I will try to keep these points fairly brief because we are dealing with a fairly limited point in the legislation. Let me begin by dealing with what I can of the points raised by the two Opposition Members. I shall answer them in broad terms and then move on.
First, HMRC and the Government are strongly committed to the CASC model. We think it has many benefits and of course in this Olympic year we all particularly recognise that. I am aware of issues with the Charity Commission ruling, and HMRC is going through and looking at the points that have emerged from that. It is holding discussions with stakeholders. Let me perhaps give the hon. Member for Bassetlaw one of the friendlier responses he has received in Committee and say that I would be delighted to hear from the organisations to which he refers with their views on what helps them best.
CASCs should do what they say on the tin. They need to be community. They need to be amateur. They need to be for sports. They also need to be a club. Let me deal with the point raised by the hon. Member for Kilmarnock and Loudoun about the rules for membership subscriptions. Again, these clubs are community clubs. When it comes to things like gift aid, there are restrictions on what it can be applied to. It cannot apply to something that then provides a benefit in return, and in some cases membership can be interpreted in that way, where it is most often paid for personal use of facilities. It is not necessarily appropriate to extend gift aid there. Again, on the general point that she and the hon. Member for Bassetlaw raised, various issues are being looked into around the broader points of CASCs.
Moving swiftly on, let me turn to the changes that clause 52 makes. It makes changes in two particular areas. The clause ensures that CASCs do not need to amend their constitutions to include extra conditions covering location and management in order to retain their access to the favourable tax regime that is provided under the CASC scheme. Let me now provide some background. This is what I began referring to when I told the hon. Member for Newcastle upon Tyne North that I would have to answer across clauses 51 and 52. These rules relate to a change in the Finance Act 2010 when the special tax rules for charities and CASCs were extended to qualifying organisations in Europe.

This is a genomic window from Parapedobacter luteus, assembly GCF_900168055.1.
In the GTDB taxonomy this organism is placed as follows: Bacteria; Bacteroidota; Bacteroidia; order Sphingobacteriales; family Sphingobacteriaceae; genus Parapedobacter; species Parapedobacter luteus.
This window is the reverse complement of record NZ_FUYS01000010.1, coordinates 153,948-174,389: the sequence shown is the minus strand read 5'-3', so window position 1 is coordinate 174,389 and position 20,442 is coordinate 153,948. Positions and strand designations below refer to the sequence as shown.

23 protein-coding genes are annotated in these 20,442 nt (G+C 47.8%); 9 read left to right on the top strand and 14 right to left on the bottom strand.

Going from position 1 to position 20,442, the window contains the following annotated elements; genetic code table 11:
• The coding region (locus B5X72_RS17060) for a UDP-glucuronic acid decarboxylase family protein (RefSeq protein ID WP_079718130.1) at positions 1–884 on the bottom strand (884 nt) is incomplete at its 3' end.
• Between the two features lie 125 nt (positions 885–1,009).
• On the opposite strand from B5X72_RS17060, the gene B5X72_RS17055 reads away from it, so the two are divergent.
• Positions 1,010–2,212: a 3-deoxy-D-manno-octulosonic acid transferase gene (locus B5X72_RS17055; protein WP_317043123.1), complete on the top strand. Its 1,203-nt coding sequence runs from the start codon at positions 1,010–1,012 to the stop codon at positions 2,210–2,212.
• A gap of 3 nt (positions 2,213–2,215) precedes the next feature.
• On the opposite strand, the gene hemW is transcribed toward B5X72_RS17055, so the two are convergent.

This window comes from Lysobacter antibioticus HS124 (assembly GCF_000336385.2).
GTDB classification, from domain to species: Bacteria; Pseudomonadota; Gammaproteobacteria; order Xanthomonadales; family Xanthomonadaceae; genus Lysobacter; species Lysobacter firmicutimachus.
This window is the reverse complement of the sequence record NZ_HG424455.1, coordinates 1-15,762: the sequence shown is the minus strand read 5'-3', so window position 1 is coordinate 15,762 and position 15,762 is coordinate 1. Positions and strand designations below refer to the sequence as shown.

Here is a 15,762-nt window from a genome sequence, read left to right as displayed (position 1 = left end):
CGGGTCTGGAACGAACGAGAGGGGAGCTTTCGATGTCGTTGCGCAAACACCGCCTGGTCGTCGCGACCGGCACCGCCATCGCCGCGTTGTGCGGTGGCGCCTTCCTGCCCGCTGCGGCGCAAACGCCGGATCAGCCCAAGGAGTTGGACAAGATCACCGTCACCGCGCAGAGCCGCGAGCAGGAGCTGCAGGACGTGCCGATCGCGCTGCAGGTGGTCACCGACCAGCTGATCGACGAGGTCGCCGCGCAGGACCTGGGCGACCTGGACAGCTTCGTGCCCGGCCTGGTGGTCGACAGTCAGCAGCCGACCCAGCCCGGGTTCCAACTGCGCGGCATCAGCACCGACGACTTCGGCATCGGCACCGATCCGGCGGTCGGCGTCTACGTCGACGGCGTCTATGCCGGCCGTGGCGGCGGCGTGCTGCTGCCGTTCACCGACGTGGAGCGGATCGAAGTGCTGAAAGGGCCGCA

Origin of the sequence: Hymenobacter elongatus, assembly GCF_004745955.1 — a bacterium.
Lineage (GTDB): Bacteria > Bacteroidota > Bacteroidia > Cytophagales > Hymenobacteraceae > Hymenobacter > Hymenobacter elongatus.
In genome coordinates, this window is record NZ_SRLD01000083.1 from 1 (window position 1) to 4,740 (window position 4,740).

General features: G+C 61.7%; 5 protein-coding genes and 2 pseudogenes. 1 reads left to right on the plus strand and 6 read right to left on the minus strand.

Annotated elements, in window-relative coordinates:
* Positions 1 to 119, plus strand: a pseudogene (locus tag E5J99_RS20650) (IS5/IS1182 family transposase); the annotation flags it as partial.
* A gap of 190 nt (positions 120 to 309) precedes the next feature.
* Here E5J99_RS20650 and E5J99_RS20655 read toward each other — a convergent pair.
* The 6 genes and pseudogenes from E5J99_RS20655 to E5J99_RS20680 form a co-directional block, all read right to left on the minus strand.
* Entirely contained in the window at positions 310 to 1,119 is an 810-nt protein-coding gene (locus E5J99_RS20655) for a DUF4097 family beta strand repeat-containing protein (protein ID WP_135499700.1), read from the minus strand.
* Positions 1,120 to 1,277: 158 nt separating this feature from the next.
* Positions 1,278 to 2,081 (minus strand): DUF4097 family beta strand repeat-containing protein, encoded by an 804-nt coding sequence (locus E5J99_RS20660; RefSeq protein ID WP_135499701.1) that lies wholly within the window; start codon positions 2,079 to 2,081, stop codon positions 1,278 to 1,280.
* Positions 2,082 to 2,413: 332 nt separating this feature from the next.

An amateur sports club is entitled to be registered as a CASC if it satisfies certain conditions. The 2010 legislation introduced two extra conditions. Firstly, the location condition requires a club to be based in the European Union, Iceland or Norway. Secondly, the management condition requires the club to be run by people who are fit and proper persons. The two new conditions were drafted in a way that requires CASCs to include those conditions in their constitutions. But this was never the intention. While we expect all registered CASCs to satisfy these conditions in practice, it does not need to be a requirement under their club constitution. There is a fairly common-sense case to be made here. If the new CASC scheme rules were operated strictly in accordance with the law, then all existing CASCs would need to amend their constitutions to include extra conditions to maintain their CASC status. Clearly that would be an unnecessary and very significant administrative burden for more than 6,000 clubs.
Since the problem came to light late last year, HMRC has continued to register CASCs on a concessionary basis. This change will put HMRC’s operational practice on to a statutory basis. It will ensure that all registered CASCs continue to qualify under the scheme, without needing to amend their constitutions. As I said on clause 51, CASCs themselves will not notice a great deal of difference as a result of this clause as they may well have been unaware of the requirement to include the new conditions in their constitutions. I am keen to make these changes now to put HMRC’s operational practice on to a statutory basis.
It is important to reiterate the Government’s support for the CASC scheme in this Olympic and Paralympic year. The CASC scheme allows generous tax reliefs to more than 6,000 qualifying sports clubs. The clause ensures that those clubs can continue to benefit from the CASC rules without incurring an unnecessary administrative burden. It makes changes in line with what was introduced in the Finance Act 2010.